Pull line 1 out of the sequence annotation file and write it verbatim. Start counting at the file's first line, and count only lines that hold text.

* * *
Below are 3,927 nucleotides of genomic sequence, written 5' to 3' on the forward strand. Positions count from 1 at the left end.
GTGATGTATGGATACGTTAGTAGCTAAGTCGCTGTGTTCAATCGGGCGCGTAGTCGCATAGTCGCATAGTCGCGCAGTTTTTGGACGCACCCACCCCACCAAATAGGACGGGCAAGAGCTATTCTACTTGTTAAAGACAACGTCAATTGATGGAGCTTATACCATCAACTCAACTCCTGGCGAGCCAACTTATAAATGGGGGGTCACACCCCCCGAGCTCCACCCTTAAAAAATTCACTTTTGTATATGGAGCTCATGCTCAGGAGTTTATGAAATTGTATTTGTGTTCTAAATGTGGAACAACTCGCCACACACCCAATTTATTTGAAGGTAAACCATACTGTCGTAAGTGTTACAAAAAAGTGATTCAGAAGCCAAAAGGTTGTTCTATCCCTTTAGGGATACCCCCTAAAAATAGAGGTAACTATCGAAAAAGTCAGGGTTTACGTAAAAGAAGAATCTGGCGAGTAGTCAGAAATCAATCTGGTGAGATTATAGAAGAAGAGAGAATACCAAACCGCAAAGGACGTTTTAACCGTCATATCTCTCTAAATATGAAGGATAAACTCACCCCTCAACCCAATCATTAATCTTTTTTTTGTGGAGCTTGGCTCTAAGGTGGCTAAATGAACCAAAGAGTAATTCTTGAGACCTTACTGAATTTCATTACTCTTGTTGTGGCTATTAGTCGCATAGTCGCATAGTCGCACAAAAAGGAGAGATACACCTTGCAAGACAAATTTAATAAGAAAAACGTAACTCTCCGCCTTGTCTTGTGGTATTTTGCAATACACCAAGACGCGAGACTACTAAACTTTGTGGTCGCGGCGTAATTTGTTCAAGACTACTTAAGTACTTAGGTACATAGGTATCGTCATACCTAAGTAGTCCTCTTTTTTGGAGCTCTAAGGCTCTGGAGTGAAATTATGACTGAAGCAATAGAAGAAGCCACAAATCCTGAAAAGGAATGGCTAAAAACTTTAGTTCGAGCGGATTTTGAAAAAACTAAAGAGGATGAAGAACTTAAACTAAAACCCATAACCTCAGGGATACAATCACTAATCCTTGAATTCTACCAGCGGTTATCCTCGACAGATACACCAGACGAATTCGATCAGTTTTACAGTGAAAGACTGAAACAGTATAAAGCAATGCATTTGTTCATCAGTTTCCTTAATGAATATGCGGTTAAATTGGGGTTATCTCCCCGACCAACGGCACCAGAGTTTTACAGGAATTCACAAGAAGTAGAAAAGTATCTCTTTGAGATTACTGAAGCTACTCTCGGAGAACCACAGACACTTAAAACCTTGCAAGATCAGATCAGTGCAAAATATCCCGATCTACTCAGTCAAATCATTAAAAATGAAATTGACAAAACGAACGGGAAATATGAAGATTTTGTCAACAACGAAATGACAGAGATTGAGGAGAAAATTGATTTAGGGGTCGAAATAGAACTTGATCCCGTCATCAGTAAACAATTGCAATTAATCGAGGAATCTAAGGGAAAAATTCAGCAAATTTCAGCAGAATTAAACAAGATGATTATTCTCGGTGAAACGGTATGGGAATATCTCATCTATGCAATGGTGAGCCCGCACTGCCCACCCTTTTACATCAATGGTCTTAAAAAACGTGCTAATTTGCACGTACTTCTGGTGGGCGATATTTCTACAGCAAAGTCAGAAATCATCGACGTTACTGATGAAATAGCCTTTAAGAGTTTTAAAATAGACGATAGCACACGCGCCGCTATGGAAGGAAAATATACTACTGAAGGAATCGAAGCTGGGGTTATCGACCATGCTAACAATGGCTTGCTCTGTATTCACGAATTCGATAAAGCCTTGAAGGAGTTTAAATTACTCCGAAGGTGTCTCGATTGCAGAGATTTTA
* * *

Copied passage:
Below are 3,927 nucleotides of genomic sequence, written 5' to 3' on the forward strand. Positions count from 1 at the left end.